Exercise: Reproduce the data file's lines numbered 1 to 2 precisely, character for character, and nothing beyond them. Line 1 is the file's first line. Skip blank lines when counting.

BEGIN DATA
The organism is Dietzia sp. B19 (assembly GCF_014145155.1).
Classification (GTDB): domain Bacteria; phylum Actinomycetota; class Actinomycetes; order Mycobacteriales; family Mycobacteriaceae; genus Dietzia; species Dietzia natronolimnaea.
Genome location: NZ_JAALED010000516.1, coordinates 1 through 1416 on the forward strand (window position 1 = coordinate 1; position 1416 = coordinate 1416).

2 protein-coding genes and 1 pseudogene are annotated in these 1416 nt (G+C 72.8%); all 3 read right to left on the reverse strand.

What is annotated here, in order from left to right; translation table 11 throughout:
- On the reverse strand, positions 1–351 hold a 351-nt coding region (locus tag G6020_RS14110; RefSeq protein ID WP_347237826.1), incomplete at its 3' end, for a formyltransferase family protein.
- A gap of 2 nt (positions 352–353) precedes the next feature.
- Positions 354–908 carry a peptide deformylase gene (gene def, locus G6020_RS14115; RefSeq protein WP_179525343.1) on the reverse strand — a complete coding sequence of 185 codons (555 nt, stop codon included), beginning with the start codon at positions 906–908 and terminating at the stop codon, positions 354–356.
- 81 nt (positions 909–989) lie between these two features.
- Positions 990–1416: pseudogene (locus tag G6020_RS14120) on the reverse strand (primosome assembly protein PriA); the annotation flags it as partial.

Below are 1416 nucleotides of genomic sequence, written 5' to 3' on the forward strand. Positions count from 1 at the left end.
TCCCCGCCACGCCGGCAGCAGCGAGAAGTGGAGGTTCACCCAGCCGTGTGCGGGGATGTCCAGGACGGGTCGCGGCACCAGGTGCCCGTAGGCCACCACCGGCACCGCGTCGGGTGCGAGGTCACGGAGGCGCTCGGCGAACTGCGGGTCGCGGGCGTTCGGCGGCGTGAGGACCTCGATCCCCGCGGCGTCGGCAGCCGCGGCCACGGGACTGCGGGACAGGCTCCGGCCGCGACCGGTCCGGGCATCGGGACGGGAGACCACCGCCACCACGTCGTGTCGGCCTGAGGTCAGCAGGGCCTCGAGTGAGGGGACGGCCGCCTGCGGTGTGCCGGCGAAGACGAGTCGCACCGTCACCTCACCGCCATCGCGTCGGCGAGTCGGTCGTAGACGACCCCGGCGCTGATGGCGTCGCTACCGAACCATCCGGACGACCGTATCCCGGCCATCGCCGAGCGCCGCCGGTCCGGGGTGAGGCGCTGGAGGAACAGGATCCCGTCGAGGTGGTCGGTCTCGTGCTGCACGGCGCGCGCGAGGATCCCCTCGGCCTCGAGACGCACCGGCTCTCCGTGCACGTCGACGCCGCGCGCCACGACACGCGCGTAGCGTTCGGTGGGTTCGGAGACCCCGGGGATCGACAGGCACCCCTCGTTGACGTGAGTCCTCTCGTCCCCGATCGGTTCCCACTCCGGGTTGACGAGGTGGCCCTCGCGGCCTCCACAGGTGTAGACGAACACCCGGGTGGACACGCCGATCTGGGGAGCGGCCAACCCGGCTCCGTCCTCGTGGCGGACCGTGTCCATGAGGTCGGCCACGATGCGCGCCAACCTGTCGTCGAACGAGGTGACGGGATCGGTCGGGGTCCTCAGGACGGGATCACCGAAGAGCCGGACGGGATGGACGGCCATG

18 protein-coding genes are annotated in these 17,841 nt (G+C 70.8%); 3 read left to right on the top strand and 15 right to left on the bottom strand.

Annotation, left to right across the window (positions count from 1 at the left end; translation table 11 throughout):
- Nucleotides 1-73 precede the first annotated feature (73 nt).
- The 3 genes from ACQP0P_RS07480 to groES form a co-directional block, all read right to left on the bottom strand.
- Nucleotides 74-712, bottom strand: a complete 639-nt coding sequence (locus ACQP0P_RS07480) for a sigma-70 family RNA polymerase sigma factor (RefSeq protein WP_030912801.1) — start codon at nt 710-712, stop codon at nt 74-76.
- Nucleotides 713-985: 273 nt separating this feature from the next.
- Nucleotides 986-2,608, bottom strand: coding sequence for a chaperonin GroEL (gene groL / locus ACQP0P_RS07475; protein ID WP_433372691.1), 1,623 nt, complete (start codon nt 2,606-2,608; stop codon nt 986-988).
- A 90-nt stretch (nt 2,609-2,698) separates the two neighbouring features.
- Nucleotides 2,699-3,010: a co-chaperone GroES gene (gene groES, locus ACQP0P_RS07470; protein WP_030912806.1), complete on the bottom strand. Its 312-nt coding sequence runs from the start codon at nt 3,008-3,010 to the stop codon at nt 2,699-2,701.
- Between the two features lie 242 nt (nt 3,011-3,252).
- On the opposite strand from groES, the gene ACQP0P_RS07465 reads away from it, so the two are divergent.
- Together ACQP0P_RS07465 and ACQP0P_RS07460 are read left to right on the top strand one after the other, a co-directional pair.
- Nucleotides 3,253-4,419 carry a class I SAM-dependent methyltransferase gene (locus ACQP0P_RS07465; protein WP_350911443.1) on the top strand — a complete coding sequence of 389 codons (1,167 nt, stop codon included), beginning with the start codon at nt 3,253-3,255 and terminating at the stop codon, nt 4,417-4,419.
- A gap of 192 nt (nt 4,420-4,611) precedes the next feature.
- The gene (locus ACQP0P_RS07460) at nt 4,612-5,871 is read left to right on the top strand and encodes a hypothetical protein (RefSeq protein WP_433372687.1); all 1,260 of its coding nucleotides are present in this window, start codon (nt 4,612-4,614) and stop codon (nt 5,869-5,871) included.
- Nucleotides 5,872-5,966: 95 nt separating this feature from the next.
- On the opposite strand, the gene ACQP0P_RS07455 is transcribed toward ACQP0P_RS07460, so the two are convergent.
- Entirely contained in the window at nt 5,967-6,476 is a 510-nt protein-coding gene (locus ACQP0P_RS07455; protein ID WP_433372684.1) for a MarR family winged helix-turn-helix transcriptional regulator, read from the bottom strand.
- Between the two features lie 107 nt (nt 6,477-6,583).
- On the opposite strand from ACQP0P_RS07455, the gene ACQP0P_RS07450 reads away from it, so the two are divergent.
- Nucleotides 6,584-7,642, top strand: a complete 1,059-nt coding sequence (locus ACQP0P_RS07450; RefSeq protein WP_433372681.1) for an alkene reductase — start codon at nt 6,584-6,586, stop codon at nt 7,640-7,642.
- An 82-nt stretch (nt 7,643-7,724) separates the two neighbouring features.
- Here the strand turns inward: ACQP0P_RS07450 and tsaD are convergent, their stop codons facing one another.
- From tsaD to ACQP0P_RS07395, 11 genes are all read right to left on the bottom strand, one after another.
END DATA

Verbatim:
The organism is Dietzia sp. B19 (assembly GCF_014145155.1).
Classification (GTDB): domain Bacteria; phylum Actinomycetota; class Actinomycetes; order Mycobacteriales; family Mycobacteriaceae; genus Dietzia; species Dietzia natronolimnaea.